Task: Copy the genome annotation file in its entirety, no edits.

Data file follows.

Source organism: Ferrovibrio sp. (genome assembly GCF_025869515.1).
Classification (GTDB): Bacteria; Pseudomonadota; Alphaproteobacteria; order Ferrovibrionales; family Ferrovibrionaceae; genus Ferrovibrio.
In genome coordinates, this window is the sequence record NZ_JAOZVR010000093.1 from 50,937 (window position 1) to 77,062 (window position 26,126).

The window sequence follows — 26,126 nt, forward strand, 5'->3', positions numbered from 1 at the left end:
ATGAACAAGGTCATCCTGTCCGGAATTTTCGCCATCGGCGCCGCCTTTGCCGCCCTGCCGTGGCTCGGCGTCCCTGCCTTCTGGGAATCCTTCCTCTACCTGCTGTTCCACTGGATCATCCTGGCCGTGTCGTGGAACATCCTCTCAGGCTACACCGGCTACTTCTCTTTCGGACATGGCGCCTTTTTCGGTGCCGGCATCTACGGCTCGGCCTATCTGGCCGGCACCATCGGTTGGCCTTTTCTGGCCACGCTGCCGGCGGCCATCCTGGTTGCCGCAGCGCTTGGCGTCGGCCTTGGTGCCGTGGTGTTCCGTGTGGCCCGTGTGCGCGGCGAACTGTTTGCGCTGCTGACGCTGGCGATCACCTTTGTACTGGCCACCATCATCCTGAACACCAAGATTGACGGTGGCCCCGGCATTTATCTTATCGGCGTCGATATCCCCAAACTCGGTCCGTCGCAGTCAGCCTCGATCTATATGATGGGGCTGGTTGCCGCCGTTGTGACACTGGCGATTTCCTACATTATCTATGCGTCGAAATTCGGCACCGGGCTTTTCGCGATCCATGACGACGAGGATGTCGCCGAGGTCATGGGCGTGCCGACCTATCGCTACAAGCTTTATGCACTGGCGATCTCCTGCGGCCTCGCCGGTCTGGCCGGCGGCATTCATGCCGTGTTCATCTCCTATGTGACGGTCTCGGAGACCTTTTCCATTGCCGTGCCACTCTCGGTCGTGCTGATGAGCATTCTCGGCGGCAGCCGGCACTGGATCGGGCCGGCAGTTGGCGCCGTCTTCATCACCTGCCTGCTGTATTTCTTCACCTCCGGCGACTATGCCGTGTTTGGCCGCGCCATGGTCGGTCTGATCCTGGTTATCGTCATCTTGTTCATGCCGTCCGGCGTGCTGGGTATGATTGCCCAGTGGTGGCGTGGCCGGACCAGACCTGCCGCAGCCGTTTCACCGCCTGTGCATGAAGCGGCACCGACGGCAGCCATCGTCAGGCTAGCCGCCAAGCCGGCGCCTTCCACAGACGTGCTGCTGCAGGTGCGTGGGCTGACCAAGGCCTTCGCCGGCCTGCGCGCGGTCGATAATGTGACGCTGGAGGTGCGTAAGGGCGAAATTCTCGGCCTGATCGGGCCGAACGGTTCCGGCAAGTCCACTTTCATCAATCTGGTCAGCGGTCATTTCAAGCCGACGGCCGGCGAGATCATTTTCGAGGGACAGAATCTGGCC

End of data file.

Source organism: Ferrovibrio sp. (genome assembly GCF_025869515.1).
Classification (GTDB): Bacteria; Pseudomonadota; Alphaproteobacteria; order Ferrovibrionales; family Ferrovibrionaceae; genus Ferrovibrio.
In genome coordinates, this window is the sequence record NZ_JAOZVR010000093.1 from 50,937 (window position 1) to 77,062 (window position 26,126).

The window sequence follows — 26,126 nt, forward strand, 5'->3', positions numbered from 1 at the left end:
ATGAACAAGGTCATCCTGTCCGGAATTTTCGCCATCGGCGCCGCCTTTGCCGCCCTGCCGTGGCTCGGCGTCCCTGCCTTCTGGGAATCCTTCCTCTACCTGCTGTTCCACTGGATCATCCTGGCCGTGTCGTGGAACATCCTCTCAGGCTACACCGGCTACTTCTCTTTCGGACATGGCGCCTTTTTCGGTGCCGGCATCTACGGCTCGGCCTATCTGGCCGGCACCATCGGTTGGCCTTTTCTGGCCACGCTGCCGGCGGCCATCCTGGTTGCCGCAGCGCTTGGCGTCGGCCTTGGTGCCGTGGTGTTCCGTGTGGCCCGTGTGCGCGGCGAACTGTTTGCGCTGCTGACGCTGGCGATCACCTTTGTACTGGCCACCATCATCCTGAACACCAAGATTGACGGTGGCCCCGGCATTTATCTTATCGGCGTCGATATCCCCAAACTCGGTCCGTCGCAGTCAGCCTCGATCTATATGATGGGGCTGGTTGCCGCCGTTGTGACACTGGCGATTTCCTACATTATCTATGCGTCGAAATTCGGCACCGGGCTTTTCGCGATCCATGACGACGAGGATGTCGCCGAGGTCATGGGCGTGCCGACCTATCGCTACAAGCTTTATGCACTGGCGATCTCCTGCGGCCTCGCCGGTCTGGCCGGCGGCATTCATGCCGTGTTCATCTCCTATGTGACGGTCTCGGAGACCTTTTCCATTGCCGTGCCACTCTCGGTCGTGCTGATGAGCATTCTCGGCGGCAGCCGGCACTGGATCGGGCCGGCAGTTGGCGCCGTCTTCATCACCTGCCTGCTGTATTTCTTCACCTCCGGCGACTATGCCGTGTTTGGCCGCGCCATGGTCGGTCTGATCCTGGTTATCGTCATCTTGTTCATGCCGTCCGGCGTGCTGGGTATGATTGCCCAGTGGTGGCGTGGCCGGACCAGACCTGCCGCAGCCGTTTCACCGCCTGTGCATGAAGCGGCACCGACGGCAGCCATCGTCAGGCTAGCCGCCAAGCCGGCGCCTTCCACAGACGTGCTGCTGCAGGTGCGTGGGCTGACCAAGGCCTTCGCCGGCCTGCGCGCGGTCGATAATGTGACGCTGGAGGTGCGTAAGGGCGAAATTCTCGGCCTGATCGGGCCGAACGGTTCCGGCAAGTCCACTTTCATCAATCTGGTCAGCGGTCATTTCAAGCCGACGGCCGGCGAGATCATTTTCGAGGGACAGAATCTGGCC